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Criminals targeting catalytic converters for precious metals.

Criminals targeting catalytic converters for precious metals.

Catalytic converters are a component of an automotive vehicle's exhaust device that reduce the toxic gas and pollutants from a vehicle's internal combustion engine into safe emissions. Catalytic converters use precious metals in their center, or “core”, and are regularly targeted for theft due to the high value of these metals, especially the precious metals palladium, platinum, and rhodium. Some of these precious metals are more valuable per ounce than gold and their value has been increasing in recent years. The black-market price for catalytic converters can be above $1,000 each, depending on the type of vehicle and what state it is from. They can be stolen in less than a minute. Additionally, catalytic converters often lack unique serial numbers, VIN information, or other distinctive identification features, making them difficult to trace to their lawful owner. Thus, the theft of catalytic converters has become increasingly popular because of their value, relative ease to steal, and their lack of identifying markings.

Recently, federal, state, and local law enforcement partners from across the United States executed a nationwide, coordinated takedown of leaders and associates of a national network of thieves, dealers, and processors for their roles in conspiracies involving stolen catalytic converters sold to a metal refinery for tens of millions of dollars. Arrests, searches, and seizures took place in California, Oklahoma, Wyoming, Minnesota, New Jersey, New York, Nevada, North Carolina, and Virginia in total, 21 individuals in five states have been arrested and/or charged for their roles in the conspiracy.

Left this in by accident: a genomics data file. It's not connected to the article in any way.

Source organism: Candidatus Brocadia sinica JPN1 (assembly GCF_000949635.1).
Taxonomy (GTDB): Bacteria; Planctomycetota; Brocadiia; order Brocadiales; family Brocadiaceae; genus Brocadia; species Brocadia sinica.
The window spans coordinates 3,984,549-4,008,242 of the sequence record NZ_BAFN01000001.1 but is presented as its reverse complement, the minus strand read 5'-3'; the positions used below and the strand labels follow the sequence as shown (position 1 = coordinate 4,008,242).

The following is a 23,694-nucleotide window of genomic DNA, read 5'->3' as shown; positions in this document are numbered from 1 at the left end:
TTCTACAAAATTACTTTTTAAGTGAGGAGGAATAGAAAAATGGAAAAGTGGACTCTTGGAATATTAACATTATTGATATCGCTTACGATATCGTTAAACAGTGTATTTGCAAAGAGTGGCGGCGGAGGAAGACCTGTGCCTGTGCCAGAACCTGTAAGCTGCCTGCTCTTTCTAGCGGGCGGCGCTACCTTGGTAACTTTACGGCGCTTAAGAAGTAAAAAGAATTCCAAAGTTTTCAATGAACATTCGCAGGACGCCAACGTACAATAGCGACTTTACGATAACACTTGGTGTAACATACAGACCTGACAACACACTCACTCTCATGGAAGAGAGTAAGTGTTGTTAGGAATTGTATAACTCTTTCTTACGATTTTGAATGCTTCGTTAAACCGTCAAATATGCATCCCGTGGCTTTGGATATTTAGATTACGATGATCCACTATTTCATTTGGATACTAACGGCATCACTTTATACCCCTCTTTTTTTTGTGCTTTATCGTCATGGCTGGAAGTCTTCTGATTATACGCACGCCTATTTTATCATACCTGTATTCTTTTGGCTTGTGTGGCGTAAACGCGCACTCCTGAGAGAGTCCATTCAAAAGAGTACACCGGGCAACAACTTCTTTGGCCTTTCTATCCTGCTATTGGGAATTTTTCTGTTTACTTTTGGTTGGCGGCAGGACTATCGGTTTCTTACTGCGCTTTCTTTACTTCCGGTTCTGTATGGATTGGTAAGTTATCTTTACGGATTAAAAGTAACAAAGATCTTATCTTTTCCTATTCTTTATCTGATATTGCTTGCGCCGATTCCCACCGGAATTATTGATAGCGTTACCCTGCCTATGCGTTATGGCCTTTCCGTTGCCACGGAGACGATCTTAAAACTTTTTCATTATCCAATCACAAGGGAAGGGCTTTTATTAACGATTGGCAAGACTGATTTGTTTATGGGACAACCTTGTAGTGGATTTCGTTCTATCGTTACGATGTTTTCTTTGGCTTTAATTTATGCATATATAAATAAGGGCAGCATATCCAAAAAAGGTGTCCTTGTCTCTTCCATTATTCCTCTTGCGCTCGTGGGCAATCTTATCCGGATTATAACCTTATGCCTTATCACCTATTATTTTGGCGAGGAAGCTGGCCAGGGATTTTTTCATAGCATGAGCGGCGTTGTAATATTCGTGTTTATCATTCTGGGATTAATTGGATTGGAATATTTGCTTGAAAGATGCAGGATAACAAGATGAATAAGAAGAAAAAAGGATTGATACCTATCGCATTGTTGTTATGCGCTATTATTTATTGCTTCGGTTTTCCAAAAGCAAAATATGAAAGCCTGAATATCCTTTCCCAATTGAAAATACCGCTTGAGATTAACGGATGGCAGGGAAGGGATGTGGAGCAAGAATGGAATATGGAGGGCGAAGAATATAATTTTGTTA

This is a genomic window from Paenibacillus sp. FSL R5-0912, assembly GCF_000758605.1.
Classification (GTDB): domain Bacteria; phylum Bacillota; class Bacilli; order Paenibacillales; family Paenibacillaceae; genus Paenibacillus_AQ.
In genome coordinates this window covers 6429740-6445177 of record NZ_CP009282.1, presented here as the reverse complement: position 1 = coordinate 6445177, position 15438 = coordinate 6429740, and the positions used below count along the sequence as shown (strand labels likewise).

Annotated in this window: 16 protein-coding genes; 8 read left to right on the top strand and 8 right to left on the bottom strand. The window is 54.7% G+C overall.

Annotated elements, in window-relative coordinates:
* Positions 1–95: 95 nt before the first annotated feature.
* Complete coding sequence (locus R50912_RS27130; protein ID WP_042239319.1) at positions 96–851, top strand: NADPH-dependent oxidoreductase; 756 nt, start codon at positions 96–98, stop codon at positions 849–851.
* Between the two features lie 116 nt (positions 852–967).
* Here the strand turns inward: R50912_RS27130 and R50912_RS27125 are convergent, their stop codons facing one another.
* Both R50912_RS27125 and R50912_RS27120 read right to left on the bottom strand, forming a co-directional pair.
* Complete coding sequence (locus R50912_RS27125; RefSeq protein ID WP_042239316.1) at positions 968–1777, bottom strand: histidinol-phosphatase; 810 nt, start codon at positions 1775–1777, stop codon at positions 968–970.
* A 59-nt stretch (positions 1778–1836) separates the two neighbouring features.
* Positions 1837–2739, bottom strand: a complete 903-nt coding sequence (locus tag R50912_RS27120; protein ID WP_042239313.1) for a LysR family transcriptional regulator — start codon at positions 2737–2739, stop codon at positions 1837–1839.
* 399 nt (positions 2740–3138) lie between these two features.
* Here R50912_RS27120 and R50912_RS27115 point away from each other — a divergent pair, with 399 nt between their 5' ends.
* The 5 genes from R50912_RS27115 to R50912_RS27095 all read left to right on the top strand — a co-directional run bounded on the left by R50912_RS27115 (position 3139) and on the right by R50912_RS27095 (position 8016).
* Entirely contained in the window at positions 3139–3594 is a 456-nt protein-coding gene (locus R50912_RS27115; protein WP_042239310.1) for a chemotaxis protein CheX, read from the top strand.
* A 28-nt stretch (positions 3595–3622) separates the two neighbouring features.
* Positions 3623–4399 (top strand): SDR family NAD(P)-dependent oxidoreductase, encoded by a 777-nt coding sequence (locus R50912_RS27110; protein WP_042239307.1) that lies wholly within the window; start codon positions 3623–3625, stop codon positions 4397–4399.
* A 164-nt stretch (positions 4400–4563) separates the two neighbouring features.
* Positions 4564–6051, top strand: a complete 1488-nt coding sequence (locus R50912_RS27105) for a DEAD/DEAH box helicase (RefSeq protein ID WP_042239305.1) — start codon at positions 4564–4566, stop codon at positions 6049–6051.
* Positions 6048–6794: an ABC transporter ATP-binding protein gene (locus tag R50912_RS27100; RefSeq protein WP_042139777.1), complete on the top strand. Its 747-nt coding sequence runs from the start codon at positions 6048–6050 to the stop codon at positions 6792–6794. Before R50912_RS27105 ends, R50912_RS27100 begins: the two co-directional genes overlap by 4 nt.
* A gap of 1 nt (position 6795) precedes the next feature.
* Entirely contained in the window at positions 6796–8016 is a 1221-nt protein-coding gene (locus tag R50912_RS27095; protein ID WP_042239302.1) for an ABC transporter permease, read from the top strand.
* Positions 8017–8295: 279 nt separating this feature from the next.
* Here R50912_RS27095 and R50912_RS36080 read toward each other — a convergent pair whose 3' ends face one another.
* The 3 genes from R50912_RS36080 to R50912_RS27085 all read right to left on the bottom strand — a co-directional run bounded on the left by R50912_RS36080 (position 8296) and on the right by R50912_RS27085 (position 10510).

In addition to federal enforcement, state and local law enforcement agencies are taking steps to prevent and prosecute catalytic converter theft. For instance, in California, the California Highway Patrol has formed a special task force to investigate catalytic converter thefts. Additionally, auto repair shops have started to record the serial numbers of catalytic converters and offer discounts to customers who have the converters welded or bolted to the undercarriage of the vehicle.

If you have to leave your car outside, the National Insurance Crime Bureau recommends parking in well-lit areas, installing motion-sensor lighting, and installing an audible alarm. Additionally, they recommend marking the catalytic converter or other parts of the vehicle with a traceable identification number or by engraving a unique identifier on the converter.

Furthermore, citizens and law enforcement alike should be aware of the signs of catalytic converter theft, including loud exhaust noise, a decrease in vehicle performance and fuel efficiency, and a visible cut in the exhaust system. If a catalytic converter is stolen, the victim should report the theft to the law enforcement agency with jurisdiction over the location of the theft.

In conclusion, catalytic converters are an attractive target for thieves due to their high value, relative ease to steal, and their lack of identifying markings. Both federal and state and local law enforcement are taking steps to prevent and prosecute the theft of catalytic converters. Citizens should be aware of the signs of catalytic converter theft and take preventative measures such as parking in well-lit areas, installing motion-sensor lighting, and marking the catalytic converter with a traceable identification number.

You may also want to consider installing a catalytic converter guard, which is designed to make it harder for a thief to remove the converter.

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